That depends on how old you are. Early trials suggest that a single dose of the H1N1 vaccine will be sufficient to protect adults and children ages 10 and older. That's good news, since health officials initially thought most people would need two doses. Now twice as many people can be vaccinated with the same number of doses purchased by the government, and people won't have to keep track of their vaccination schedules.
Children under 10, however, will need two doses of the new vaccine, 21 days apart. That's in line with current immunization practices for this age group; all children up to age 10 who are getting vaccinated for the first time against seasonal flu also receive two doses. That's because young immune systems cannot mount as strong a response against influenza as more mature ones can, and since youngsters are less likely than adults to have been previously exposed to influenza, they don't benefit from residual immunity against the virus.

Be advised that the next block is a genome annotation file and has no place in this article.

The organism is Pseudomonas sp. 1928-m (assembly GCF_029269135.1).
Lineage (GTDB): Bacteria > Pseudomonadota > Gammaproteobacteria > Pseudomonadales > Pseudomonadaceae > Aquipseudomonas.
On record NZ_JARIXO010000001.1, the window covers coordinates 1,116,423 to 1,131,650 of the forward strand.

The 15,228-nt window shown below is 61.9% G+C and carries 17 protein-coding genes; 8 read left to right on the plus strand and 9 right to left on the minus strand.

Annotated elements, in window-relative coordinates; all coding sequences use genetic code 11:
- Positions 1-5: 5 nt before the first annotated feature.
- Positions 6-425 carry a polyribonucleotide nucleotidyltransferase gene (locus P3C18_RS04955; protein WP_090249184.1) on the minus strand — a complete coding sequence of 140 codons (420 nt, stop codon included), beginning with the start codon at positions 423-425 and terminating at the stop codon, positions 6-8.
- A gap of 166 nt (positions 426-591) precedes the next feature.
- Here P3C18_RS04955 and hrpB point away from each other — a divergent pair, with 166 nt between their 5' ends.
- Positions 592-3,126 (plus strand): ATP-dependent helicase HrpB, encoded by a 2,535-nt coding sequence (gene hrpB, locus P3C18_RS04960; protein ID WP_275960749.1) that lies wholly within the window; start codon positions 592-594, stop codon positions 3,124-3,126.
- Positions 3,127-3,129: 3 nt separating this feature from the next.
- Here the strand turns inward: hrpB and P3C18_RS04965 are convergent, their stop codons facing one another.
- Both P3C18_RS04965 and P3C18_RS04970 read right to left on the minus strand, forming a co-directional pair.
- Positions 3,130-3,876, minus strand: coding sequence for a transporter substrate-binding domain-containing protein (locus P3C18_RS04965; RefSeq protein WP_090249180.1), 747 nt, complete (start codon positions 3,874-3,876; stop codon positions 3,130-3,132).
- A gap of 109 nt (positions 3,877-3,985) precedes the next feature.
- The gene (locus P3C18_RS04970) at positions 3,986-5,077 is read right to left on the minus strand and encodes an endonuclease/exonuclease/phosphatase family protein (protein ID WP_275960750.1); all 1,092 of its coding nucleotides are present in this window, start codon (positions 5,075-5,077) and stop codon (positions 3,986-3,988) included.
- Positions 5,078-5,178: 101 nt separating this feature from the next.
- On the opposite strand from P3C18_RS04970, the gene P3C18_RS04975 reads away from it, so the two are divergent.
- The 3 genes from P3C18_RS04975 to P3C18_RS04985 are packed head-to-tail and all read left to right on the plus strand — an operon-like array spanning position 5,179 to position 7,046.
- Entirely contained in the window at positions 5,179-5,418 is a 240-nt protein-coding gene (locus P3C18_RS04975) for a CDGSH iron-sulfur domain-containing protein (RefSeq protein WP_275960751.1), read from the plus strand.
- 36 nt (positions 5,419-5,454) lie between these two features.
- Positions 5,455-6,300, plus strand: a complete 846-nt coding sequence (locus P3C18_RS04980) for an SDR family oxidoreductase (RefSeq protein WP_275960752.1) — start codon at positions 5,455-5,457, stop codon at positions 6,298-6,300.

This means some children will need four doses of influenza vaccine this year two for seasonal flu and two for H1N1.